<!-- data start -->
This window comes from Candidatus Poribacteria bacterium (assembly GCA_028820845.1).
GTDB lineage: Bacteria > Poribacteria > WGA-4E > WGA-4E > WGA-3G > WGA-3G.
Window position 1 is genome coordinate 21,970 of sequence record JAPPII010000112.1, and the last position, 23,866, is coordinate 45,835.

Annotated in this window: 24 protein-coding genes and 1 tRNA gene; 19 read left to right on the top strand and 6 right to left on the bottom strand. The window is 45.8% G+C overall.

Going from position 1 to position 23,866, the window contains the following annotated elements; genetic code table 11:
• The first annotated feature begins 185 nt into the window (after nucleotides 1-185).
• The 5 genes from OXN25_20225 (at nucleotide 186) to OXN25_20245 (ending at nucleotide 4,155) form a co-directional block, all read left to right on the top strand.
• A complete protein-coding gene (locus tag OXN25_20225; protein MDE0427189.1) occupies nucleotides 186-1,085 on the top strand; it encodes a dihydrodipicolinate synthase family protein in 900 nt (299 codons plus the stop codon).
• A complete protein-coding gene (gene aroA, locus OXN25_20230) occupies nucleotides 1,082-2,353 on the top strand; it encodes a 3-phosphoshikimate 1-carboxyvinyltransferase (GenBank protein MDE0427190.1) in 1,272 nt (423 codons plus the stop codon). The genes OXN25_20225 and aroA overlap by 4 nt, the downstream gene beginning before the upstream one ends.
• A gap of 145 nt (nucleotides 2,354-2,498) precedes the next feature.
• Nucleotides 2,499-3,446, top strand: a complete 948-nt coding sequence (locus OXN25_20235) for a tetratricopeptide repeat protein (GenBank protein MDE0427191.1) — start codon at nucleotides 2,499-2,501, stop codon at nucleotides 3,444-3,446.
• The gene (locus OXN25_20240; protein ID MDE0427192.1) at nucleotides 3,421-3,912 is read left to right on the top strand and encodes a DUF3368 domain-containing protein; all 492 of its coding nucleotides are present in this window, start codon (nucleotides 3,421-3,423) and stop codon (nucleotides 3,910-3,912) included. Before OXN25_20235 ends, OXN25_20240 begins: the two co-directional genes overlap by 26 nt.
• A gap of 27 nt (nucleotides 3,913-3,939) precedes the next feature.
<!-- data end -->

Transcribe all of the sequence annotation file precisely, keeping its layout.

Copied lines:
This window comes from Candidatus Poribacteria bacterium (assembly GCA_028820845.1).
GTDB lineage: Bacteria > Poribacteria > WGA-4E > WGA-4E > WGA-3G > WGA-3G.
Window position 1 is genome coordinate 21,970 of sequence record JAPPII010000112.1, and the last position, 23,866, is coordinate 45,835.

Annotated in this window: 24 protein-coding genes and 1 tRNA gene; 19 read left to right on the top strand and 6 right to left on the bottom strand. The window is 45.8% G+C overall.

Going from position 1 to position 23,866, the window contains the following annotated elements; genetic code table 11:
• The first annotated feature begins 185 nt into the window (after nucleotides 1-185).
• The 5 genes from OXN25_20225 (at nucleotide 186) to OXN25_20245 (ending at nucleotide 4,155) form a co-directional block, all read left to right on the top strand.
• A complete protein-coding gene (locus tag OXN25_20225; protein MDE0427189.1) occupies nucleotides 186-1,085 on the top strand; it encodes a dihydrodipicolinate synthase family protein in 900 nt (299 codons plus the stop codon).
• A complete protein-coding gene (gene aroA, locus OXN25_20230) occupies nucleotides 1,082-2,353 on the top strand; it encodes a 3-phosphoshikimate 1-carboxyvinyltransferase (GenBank protein MDE0427190.1) in 1,272 nt (423 codons plus the stop codon). The genes OXN25_20225 and aroA overlap by 4 nt, the downstream gene beginning before the upstream one ends.
• A gap of 145 nt (nucleotides 2,354-2,498) precedes the next feature.
• Nucleotides 2,499-3,446, top strand: a complete 948-nt coding sequence (locus OXN25_20235) for a tetratricopeptide repeat protein (GenBank protein MDE0427191.1) — start codon at nucleotides 2,499-2,501, stop codon at nucleotides 3,444-3,446.
• The gene (locus OXN25_20240; protein ID MDE0427192.1) at nucleotides 3,421-3,912 is read left to right on the top strand and encodes a DUF3368 domain-containing protein; all 492 of its coding nucleotides are present in this window, start codon (nucleotides 3,421-3,423) and stop codon (nucleotides 3,910-3,912) included. Before OXN25_20235 ends, OXN25_20240 begins: the two co-directional genes overlap by 26 nt.
• A gap of 27 nt (nucleotides 3,913-3,939) precedes the next feature.